Greens poised to win on Keystone, refuse to act like it
Like everyone else, I have no idea how this fight over the payroll tax bill is going to play out. Things looked resolved on Saturday when the Senate voted 89 to 10 for a compromise bill. House majority leader John Boehner said it was a “good deal.” But then, as usual, the House Tea Party Preschool caucus threw a fit, Boehner backpedaled like mad, and now everything’s up in the air. Boehner may force an up-or-down vote on the Senate’s bill tonight, or he might do … something else.
Anyway, the big news for greens was that, after stating categorically that he would reject any bill that tied the payroll tax cut to an accelerated schedule for the Keystone XL pipeline review, Obama … accepted one. The Senate version of the bill mandates that he (or rather, the State Dept.) make a decision about the pipeline within two months.
Now. This was a pivot point for greens. How should they have reacted?
In the real world, sad to say, they reacted exactly like you’d predict: They played the outraged, betrayed losers. Naturally, Politico reporter Darren Samuelsohn was right there to help them along, writing the obligatory “White House on the brink of a meltdown with environmental groups” story that he has saved as a macro on his computer.
Everyone played their assigned roles. Obama caves, greens outraged, Tea Party winning yet again, Beltway narratives reinforced. Yawn.
Here’s an alternative-world scenario:
Remember, Obama’s State Dept. has already said in no uncertain terms that if it is forced to accelerate its decision, it will not have time to do a proper environmental review and will thus reject the pipeline. The GOP is forcing State to accelerate the decision. Thus, the State Dept. is going to reject the pipeline.
Again: The GOP has likely ensured that the Keystone XL pipeline will be rejected.
Greens thought they had won a massive, historic victory by delaying the pipeline decision. Now it looks like the thing will be blocked once and for all. Unless I’m missing something, that is an epic win in the green column.
So why the eff do they respond by whining? Are they so used to losing they don’t know how to win?
If I ran the movement, the minute the Senate passed the bill with the accelerated Keystone provision, I would have been in the media, crowing and — this is important — mocking the GOP. Here’s the statement I would have put out:
For a year now, courageous activists, Midwestern farmers, unions, and indigenous groups have rallied in an unprecedented display of public opposition to the destructive Keystone XL pipeline proposal. That grassroots movement pushed us to the brink of victory — and today, it seems, the GOP has pushed us over the line. Thanks to their belligerent insistence that the pipeline decision be made within 60 days, it appears likely the State Dept. is going to be forced to reject it.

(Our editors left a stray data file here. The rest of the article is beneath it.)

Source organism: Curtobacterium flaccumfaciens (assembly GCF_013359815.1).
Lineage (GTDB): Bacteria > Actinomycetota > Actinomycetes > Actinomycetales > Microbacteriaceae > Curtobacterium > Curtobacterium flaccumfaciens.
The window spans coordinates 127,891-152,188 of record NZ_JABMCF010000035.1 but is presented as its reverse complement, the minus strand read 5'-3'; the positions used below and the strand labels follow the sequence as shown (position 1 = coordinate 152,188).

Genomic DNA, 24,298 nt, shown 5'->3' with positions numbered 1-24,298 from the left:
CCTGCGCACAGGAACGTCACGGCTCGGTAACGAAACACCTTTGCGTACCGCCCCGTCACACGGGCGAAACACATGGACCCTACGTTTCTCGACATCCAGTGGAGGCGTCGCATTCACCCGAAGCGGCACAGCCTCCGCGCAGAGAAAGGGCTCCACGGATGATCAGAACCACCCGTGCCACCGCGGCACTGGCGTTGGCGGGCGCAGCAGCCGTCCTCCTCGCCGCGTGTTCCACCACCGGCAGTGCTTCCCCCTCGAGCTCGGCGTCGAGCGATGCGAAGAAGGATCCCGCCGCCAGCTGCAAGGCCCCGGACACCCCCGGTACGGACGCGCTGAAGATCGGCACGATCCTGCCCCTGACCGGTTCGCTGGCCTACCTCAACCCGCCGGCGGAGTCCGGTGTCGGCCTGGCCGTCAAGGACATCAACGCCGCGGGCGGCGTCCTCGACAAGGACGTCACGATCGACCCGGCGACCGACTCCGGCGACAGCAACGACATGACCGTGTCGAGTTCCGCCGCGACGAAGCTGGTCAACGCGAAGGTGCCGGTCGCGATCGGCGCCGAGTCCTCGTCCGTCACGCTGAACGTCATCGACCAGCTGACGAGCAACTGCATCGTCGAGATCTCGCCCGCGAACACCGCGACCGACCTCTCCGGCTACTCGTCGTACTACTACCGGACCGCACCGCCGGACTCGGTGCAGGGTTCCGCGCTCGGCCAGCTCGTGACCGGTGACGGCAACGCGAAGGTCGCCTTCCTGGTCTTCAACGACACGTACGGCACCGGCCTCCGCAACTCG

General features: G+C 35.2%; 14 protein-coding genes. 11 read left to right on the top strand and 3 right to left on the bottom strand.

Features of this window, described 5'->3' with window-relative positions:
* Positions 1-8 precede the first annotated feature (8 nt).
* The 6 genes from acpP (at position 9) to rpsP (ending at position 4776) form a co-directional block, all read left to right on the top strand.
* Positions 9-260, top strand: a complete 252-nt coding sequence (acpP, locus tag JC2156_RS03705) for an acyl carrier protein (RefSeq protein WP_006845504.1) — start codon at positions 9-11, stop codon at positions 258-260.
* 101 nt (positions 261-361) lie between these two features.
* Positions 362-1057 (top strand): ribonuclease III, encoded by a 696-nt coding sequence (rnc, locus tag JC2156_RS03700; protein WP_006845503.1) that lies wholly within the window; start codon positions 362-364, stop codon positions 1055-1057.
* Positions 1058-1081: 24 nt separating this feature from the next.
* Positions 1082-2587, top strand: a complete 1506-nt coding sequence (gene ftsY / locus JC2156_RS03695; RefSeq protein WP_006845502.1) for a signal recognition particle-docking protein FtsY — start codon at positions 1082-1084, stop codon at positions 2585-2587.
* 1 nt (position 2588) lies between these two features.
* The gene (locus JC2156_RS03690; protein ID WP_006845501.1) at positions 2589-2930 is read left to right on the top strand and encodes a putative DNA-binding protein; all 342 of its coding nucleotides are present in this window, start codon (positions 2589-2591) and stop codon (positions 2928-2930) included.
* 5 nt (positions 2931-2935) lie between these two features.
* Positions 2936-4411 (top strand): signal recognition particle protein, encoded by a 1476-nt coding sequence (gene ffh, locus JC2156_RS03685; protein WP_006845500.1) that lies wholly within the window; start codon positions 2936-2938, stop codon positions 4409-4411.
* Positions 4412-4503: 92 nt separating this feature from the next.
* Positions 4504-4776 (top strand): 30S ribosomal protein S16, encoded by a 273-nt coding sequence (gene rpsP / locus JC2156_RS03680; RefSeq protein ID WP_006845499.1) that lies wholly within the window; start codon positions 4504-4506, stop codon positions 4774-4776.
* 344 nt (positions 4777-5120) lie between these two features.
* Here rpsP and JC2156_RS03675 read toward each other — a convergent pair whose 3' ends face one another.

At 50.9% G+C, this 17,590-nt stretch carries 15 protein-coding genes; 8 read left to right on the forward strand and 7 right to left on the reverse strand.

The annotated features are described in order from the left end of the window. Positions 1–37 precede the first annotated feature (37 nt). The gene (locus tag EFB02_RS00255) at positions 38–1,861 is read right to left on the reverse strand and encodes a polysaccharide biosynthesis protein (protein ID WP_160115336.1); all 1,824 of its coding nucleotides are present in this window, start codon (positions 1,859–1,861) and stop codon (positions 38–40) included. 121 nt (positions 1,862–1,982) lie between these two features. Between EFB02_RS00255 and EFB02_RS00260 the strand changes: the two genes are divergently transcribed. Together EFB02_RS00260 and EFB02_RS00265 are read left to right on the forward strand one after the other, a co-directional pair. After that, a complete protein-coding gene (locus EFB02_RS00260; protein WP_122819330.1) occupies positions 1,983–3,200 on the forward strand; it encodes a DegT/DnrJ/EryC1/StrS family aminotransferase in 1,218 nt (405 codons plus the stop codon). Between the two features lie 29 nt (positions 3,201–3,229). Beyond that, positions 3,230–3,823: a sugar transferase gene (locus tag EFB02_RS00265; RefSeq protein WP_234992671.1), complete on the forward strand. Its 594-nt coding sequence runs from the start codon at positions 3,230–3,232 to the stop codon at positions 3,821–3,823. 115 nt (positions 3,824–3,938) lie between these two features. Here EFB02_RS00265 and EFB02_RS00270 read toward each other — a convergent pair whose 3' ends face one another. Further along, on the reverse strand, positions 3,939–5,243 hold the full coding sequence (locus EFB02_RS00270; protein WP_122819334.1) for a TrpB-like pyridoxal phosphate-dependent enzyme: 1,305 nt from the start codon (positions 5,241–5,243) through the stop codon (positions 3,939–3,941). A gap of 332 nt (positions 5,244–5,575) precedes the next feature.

We environmentalists would hereby extend our most heartfelt thanks to the GOP. Their tantrums are doing our work for us!
Republicans reportedly believe that forcing Obama to reject the pipeline will give them an election-year issue to demagogue. All we can say to that is: Bring it on. If they campaign as poorly as they legislate, Obama has nothing to worry about.
Now, before you people start with me: I know it’s not a sure thing that Congress will pass a bill containing the Keystone provisions; I know it’s not a sure thing that if they do, State will reject the pipeline. If State really wants to cave, it has room to do so.
But so what? Liberals really need to get over their crippling misapprehension that political rhetoric needs to meet the same standards of accuracy as a white paper, or that the worst thing in the world is failing to be cynical enough in advance. In politics, perception is reality. The perception that greens are beat-down losers means that everyone on every side of officialdom feels free to beat them down. The perception that greens have outplayed the GOP, boxed them in to the point that all they have left is ineffectual symbolic gestures, can only help. The more the death of Keystone becomes a settled fact, the more pressure the White House will feel not to cave and reverse it.
Despite the fact that Josh Marshall described the “bitch-slap theory of politics” way back in 2004, liberals never have fully internalized it. (My editor Scott made the same point a few days ago.) Liberals perpetually cling to the hope that having facts on their side is enough. But how you comport yourself matters. How you talk matters. Independently of the facts.
Greens need to learn how to claim victory. How to mock and belittle their opponents (which is vastly more effective than deploying white papers and studies against them). How to act like winners. It’s self-reinforcing: When you act like an alpha dog, people treat you like an alpha dog.
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